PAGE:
What Do You Do on the First Day of School?

I know. I know. Too early, right? But Ali Grace is a go-getter.

My contributions:

Help the rest of us out in the comments. What do you do on the first day of school?

2016 Jul 27. A Collection of First Week Activities.

2017 Aug 21. Sarah Hagan has 21 ideas for the first week of school.

2017 Aug 21. YouCubed has its Week of Inspirational Math.

2017 Aug 21. Sara Van Der Werf’s 100 Numbers to Get Students Talking.

I'm Dan and this is my blog. I'm a former high school math teacher and current head of teaching at Desmos. He / him. More here.


  1. Eric Newman

    June 9, 2016 - 3:16 pm -

    I teach 8th grade.

    I’m gonna have them figure out who can make 10 stacks of 13 pennies each the fastest. Then I’m gonna rock their world with the Penny Pyramid at the end of class.

    They won’t be able to wait till Day 2 to figure out how long it took to build that pyramid!

    My first day rules: NO RULES. NO SYLLABUS.

  2. Alli George

    June 9, 2016 - 3:40 pm -

    I always do the Marshmallow Challenge with my kids. Team building, gets them talking, sets the tone for trying/failing/trying again. Plus I can observe group and individual dynamics without them realizing what I’m looking for.

  3. My Ss will join our Google Classroom and then I will push out a short article on Einstein’s brainstorm secret (see below). We will then put the ideas from the article into practice by first working individually on the following problem and then in small groups. Answers won’t be given until day 2.

    “Given a circular pizza, how many pieces can be obtained by making 5 straight cuts? 10 straight cuts? 67 straight cuts?”

    Here’s the article: http://creativethinking.net/einsteins-brainstorm-secret/#sthash.mlLfna4h.Wg8f6NqS.dpbs

  4. I play a game with my students.

    The rules:
    2 students take turns choosing numbers from 1 to 9. Each number can only be selected once. The first person to have exactly 3 numbers that add up to exactly 15 wins.

    We play the game, figure out the strategy, and then try to give the game an appropriate name.

    The name of the game is a surprising discovery and getting there takes a lot of discussion. It sets a good tone for the start of the year.

  5. For my Geometry or Algebra II kiddos I have long used the handshake problem on day one. I find that it is easy to grasp, it is subject to a variety of approaches and it helps set a tone of conversation and collaborative problem-solving. In Geometry especially it also pops up in various forms throughout the year in a variety of different problems like diagonals in a polygon.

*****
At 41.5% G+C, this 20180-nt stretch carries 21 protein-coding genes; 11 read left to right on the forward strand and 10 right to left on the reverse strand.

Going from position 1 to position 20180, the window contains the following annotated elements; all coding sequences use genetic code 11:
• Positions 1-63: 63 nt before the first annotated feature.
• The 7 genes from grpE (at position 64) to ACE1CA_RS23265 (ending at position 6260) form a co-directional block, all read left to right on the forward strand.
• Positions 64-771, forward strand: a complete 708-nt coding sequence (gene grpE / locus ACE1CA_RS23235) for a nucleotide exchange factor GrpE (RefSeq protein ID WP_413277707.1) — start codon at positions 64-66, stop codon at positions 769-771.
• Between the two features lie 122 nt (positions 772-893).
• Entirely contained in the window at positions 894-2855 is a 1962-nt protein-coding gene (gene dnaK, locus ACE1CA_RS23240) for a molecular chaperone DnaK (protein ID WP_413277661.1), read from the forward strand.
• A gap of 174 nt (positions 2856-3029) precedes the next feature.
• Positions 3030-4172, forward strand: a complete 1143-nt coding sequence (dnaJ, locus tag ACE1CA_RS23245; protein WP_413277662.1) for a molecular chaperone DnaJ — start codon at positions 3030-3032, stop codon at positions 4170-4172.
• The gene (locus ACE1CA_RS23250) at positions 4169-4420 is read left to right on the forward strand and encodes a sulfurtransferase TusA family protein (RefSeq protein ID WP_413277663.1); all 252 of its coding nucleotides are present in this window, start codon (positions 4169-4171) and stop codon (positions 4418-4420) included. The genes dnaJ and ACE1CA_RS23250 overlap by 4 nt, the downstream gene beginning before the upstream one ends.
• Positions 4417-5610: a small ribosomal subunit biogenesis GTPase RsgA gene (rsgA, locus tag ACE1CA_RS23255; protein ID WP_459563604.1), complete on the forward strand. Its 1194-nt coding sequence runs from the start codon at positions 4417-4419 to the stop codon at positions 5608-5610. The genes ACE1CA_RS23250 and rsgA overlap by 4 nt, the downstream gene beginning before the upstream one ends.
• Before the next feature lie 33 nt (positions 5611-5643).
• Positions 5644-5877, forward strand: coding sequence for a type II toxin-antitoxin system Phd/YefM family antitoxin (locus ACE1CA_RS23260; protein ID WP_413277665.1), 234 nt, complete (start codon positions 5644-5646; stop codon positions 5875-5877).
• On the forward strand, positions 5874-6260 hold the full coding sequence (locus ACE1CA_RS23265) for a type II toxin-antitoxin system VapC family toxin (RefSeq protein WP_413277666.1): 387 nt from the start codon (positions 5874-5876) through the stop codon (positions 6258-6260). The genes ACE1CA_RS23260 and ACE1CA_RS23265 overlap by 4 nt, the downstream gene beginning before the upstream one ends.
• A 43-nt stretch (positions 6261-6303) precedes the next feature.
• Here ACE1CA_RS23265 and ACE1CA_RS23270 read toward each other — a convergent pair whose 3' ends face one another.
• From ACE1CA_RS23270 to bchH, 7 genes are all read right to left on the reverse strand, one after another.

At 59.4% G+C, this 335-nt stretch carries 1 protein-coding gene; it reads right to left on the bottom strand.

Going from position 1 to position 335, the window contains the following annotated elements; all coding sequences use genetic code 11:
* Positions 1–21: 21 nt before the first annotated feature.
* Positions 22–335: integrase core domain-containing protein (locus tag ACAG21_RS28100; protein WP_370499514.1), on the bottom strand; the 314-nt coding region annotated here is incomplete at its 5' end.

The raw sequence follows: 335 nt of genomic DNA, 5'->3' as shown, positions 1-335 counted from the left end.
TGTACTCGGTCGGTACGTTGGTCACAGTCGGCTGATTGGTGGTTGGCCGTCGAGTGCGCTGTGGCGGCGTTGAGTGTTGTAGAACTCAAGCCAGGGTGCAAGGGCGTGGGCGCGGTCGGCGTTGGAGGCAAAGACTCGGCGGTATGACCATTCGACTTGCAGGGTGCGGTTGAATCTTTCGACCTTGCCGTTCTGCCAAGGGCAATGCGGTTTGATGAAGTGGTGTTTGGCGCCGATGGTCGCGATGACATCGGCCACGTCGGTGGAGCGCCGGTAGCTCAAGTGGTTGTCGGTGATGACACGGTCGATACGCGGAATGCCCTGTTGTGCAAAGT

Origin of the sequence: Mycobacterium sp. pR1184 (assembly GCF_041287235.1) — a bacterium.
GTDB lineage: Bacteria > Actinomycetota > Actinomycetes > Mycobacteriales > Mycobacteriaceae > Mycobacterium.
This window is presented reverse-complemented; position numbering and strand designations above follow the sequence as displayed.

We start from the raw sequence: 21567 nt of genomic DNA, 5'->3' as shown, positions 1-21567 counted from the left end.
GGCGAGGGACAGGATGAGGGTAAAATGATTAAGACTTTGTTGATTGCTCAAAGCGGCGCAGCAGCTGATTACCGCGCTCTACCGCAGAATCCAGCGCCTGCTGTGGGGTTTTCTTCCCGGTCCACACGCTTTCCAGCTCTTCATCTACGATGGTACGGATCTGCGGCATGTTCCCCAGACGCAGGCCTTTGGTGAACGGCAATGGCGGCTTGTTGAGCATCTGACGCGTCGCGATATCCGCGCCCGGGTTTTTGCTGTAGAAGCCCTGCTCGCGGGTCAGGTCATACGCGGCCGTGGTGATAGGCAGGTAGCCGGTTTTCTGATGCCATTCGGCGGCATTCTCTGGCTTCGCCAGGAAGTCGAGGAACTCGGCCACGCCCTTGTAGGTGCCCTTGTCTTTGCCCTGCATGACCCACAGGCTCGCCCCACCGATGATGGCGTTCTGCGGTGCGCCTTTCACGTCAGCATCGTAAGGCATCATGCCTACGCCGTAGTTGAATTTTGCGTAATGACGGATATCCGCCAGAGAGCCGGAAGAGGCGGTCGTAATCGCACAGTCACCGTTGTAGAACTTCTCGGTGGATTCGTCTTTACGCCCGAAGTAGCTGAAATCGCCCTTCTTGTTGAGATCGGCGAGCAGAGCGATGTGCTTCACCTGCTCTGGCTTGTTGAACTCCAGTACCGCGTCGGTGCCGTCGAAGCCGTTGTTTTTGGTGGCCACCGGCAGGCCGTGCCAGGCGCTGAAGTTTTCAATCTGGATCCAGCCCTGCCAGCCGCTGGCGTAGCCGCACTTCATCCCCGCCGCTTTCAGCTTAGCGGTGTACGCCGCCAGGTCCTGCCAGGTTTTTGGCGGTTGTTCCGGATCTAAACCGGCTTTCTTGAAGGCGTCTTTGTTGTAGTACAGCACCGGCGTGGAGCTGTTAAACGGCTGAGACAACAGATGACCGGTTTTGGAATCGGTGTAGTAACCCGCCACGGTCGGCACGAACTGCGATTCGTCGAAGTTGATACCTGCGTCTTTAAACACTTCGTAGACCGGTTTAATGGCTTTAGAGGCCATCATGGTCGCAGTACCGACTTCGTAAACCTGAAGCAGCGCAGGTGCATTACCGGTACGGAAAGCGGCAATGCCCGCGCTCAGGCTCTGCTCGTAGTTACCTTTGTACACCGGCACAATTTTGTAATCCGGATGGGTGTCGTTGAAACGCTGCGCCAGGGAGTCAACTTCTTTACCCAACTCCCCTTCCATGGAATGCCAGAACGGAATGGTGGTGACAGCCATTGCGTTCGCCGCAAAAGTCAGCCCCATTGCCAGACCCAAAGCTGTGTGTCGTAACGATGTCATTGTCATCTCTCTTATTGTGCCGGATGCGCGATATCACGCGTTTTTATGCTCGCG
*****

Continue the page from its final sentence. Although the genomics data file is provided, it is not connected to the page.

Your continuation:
6. In my second year, as I was processing this question of ‘what do I do on the first day?’, I started to write the blog post that eventually became this: https://mathymcmatherson.wordpress.com/2012/08/02/live-blogging-my-first-day-activities/

    In this past moment of writing that post, committing to publishing those words and those ideas for the blog-reading audience really helped me carefully plan out and justify my first day activities, which my past-self was grateful for and still informs my first few days today.

  7. This past year I used a lot of Jo Boaler’s Week in Inspirational Math. There are a plethora of activities that can be modified to different grade levels (generally intended for 3-9th I think). It brought a lot of great opportunities for collaboration and discussion into my classroom right off the bat!

    (https://www.youcubed.org/week-of-inspirational-math/) –> Totally free, just have to register!

  8. In precal, I spend about five minutes going over syllabi and class expectations (be responsible, be respectful, be edifying). In calculus, I spent about two minutes doing this, because they all had me the year before. Then I start teaching normal content – precal gets a review of functions and calculus talks about limits. Although reading through the comments, I’m liking the idea of talking about mindset!

  9. I’ve also done stacking cups on the first day of school and Life-Size Jenga from Dane Elhert (http://wmh3acts.weebly.com/life-size-jenga.html).

    The students have also completed different Desmos activities. Central Park is a good first day for HS math.

    Instead of a presentation for the syllabus I’ve assigned a syllabus “scavenger hunt” that is a Google form with questions to make sure students have reviewed the syllabus on their own.

    This year I *might* try to facilitate a BreakoutEDU. I’ll probably do it the second day of school with hopes it leads to team building and gives me a chance to see how students work in groups. (http://www.breakoutedu.com/).